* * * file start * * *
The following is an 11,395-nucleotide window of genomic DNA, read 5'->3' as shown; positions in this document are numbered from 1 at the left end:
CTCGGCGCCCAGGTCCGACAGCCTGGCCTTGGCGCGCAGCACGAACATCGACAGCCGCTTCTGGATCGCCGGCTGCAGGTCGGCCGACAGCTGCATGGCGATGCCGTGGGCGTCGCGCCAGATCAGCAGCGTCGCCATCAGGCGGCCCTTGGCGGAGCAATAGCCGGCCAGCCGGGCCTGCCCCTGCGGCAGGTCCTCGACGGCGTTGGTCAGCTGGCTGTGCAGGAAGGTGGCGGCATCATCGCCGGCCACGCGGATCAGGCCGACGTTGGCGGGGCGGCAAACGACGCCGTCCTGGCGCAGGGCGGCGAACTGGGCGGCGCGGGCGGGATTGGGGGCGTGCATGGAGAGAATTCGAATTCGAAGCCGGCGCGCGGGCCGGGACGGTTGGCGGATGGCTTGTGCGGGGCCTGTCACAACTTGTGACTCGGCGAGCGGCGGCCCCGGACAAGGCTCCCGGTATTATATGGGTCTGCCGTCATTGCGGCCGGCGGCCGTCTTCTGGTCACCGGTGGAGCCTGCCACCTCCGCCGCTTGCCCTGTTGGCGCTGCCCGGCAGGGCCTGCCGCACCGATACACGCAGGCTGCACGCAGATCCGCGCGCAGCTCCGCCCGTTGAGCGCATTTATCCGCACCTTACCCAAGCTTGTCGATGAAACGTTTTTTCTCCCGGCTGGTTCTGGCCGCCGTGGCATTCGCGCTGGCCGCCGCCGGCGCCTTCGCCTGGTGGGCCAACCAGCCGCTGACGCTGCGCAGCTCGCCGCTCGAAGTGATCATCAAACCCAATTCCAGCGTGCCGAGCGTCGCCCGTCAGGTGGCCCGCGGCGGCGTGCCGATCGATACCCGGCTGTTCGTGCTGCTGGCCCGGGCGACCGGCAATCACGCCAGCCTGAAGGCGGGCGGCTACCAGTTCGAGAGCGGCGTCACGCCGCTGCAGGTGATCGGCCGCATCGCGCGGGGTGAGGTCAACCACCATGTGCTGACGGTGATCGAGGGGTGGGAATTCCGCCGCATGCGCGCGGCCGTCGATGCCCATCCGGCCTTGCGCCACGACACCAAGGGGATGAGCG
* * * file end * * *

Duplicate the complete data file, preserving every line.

The following is an 11,395-nucleotide window of genomic DNA, read 5'->3' as shown; positions in this document are numbered from 1 at the left end:
CTCGGCGCCCAGGTCCGACAGCCTGGCCTTGGCGCGCAGCACGAACATCGACAGCCGCTTCTGGATCGCCGGCTGCAGGTCGGCCGACAGCTGCATGGCGATGCCGTGGGCGTCGCGCCAGATCAGCAGCGTCGCCATCAGGCGGCCCTTGGCGGAGCAATAGCCGGCCAGCCGGGCCTGCCCCTGCGGCAGGTCCTCGACGGCGTTGGTCAGCTGGCTGTGCAGGAAGGTGGCGGCATCATCGCCGGCCACGCGGATCAGGCCGACGTTGGCGGGGCGGCAAACGACGCCGTCCTGGCGCAGGGCGGCGAACTGGGCGGCGCGGGCGGGATTGGGGGCGTGCATGGAGAGAATTCGAATTCGAAGCCGGCGCGCGGGCCGGGACGGTTGGCGGATGGCTTGTGCGGGGCCTGTCACAACTTGTGACTCGGCGAGCGGCGGCCCCGGACAAGGCTCCCGGTATTATATGGGTCTGCCGTCATTGCGGCCGGCGGCCGTCTTCTGGTCACCGGTGGAGCCTGCCACCTCCGCCGCTTGCCCTGTTGGCGCTGCCCGGCAGGGCCTGCCGCACCGATACACGCAGGCTGCACGCAGATCCGCGCGCAGCTCCGCCCGTTGAGCGCATTTATCCGCACCTTACCCAAGCTTGTCGATGAAACGTTTTTTCTCCCGGCTGGTTCTGGCCGCCGTGGCATTCGCGCTGGCCGCCGCCGGCGCCTTCGCCTGGTGGGCCAACCAGCCGCTGACGCTGCGCAGCTCGCCGCTCGAAGTGATCATCAAACCCAATTCCAGCGTGCCGAGCGTCGCCCGTCAGGTGGCCCGCGGCGGCGTGCCGATCGATACCCGGCTGTTCGTGCTGCTGGCCCGGGCGACCGGCAATCACGCCAGCCTGAAGGCGGGCGGCTACCAGTTCGAGAGCGGCGTCACGCCGCTGCAGGTGATCGGCCGCATCGCGCGGGGTGAGGTCAACCACCATGTGCTGACGGTGATCGAGGGGTGGGAATTCCGCCGCATGCGCGCGGCCGTCGATGCCCATCCGGCCTTGCGCCACGACACCAAGGGGATGAGCG